Safe in Khumbu
Safety is primarily a feeling. Often we don’t even realize the lurking objective danger. And if we do, then usually only if we have no other option than facing the danger. A week ago I have returned from my trekking in Khumbu, the region around Mount Everest. Eleven months have passed since the devastating earthquake in Nepal. I think that my senses were quite sharpened because it was an objective of my journey to inform myself about the consequences of the quake. I can send all the people who want to travel to the region for trekking or climbing on their way with my experience: I felt perfectly safe in Khumbu.
Memories of civil war
This was not the case during my first visit to Everest region 14 years ago. In 2002, there was a night-time curfew in Namche Bazaar starting at 5 p.m. because of the civil war with the Maoists. The soldiers of the local military station were nervous, I heard shots. It was only when we reached Tengboche monastery at 3,860 meters, that my former mountain guide Gowa Lama said: “Now we are safe. The Maoists have not penetrated higher so far.” The civil war in Nepal has been over since 2006. Ten years later we were able to hike through the impressive mountains of the Himalayas without need to think about charges to pay to rebels or about getting caught in the crossfire.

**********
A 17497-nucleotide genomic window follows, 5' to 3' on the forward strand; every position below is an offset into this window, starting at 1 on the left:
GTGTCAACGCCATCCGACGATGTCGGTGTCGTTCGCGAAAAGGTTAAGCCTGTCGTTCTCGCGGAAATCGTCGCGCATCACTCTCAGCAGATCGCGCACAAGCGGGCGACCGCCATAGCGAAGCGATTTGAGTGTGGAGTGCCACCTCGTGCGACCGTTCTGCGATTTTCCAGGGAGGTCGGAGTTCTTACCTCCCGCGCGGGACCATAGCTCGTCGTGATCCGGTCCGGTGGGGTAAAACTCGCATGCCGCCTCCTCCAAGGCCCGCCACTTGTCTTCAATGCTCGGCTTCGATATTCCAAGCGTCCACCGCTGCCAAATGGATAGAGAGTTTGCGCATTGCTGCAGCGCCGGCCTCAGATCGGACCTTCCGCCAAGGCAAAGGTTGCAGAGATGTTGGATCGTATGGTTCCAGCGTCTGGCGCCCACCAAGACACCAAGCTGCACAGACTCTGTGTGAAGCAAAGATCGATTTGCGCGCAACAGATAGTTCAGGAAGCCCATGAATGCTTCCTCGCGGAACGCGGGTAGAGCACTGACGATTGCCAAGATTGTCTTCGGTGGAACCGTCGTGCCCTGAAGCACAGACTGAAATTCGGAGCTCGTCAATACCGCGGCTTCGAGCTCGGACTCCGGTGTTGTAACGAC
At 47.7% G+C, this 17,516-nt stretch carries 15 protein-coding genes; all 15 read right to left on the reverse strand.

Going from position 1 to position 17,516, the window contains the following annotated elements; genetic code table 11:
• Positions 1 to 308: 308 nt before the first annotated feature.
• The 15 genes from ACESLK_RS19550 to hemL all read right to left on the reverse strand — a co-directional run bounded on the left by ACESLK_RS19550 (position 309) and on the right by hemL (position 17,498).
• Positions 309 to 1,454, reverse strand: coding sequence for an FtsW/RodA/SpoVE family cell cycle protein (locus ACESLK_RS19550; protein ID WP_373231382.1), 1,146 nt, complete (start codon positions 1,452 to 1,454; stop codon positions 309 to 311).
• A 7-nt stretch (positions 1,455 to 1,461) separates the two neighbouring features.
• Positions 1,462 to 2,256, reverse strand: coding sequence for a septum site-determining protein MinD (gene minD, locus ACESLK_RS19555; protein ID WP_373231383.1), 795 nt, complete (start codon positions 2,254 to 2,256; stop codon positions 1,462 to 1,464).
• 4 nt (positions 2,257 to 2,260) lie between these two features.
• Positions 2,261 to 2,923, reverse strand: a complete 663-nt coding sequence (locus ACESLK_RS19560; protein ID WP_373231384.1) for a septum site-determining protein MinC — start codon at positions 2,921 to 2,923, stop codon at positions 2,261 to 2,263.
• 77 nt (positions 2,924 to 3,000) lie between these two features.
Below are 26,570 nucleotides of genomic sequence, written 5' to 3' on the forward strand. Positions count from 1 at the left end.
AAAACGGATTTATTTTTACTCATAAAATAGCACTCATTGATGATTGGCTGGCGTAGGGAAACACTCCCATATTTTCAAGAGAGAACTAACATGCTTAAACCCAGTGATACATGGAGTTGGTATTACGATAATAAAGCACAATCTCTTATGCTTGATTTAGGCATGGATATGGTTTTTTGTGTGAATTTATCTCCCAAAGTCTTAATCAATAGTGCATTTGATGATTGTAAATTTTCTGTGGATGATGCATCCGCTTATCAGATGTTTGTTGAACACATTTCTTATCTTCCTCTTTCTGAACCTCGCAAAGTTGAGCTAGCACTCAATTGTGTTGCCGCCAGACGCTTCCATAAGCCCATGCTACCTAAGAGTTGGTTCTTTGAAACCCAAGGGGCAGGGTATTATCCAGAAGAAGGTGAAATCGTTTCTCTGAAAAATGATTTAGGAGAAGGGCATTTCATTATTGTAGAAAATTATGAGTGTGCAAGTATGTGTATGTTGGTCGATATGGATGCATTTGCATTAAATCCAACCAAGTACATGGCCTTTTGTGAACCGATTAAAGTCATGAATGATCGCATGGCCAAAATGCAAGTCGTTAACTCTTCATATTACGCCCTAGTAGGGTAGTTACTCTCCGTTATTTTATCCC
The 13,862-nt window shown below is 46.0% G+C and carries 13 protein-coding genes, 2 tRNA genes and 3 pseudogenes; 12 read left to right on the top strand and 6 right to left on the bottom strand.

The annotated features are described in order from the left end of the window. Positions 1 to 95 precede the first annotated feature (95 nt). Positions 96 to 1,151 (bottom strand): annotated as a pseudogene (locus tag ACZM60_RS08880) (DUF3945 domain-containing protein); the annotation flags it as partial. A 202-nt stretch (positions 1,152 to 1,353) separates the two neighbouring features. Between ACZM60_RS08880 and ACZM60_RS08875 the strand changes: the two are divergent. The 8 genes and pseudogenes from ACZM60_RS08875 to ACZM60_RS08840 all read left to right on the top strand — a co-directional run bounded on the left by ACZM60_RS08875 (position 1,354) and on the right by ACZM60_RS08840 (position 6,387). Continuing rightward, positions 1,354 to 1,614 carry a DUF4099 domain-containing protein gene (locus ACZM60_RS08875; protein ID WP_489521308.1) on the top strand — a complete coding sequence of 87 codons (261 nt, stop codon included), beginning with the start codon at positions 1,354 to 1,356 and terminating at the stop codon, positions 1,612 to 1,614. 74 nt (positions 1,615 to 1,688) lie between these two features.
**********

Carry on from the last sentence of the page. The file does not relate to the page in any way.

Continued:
Most of the debris cleared
The earthquake on 25 April 2015 has left marks also in Khumbu, but the area got off rather lightly compared for instance with the particularly hard-hit Sindhupalchowk District. Here and there some stupas (tombs of Buddhist lamas who according to religion were reborn) with deep cracks still witness the earthquake. But most of the debris has been cleared. In many places, new buildings have already replaced the collapsed houses, which had been mostly traditional Sherpa buildings. The trekking trails are well maintained, virtually no traces of the earthquake can be seen there.
Depending on tourism
Maybe I also felt so safe in Khumbu because there was much less talk about the earthquake. People in the Everest region seem to have come to terms with last year’s natural disaster and ticked it off. Probably because they were affected not that bad. The consequences of the earthquake were more indirectly: The tourism market collapsed because foreigners were worried about their safety. My impression in Khumbu: These concerns are groundless. You can travel there without worrying. The mountain guides, porters, farmers, lodge owners and shopkeepers, who heavily depend on income from tourism, will thank you: with great hospitality and an honest smile.
Date31. March 2016 | 13:27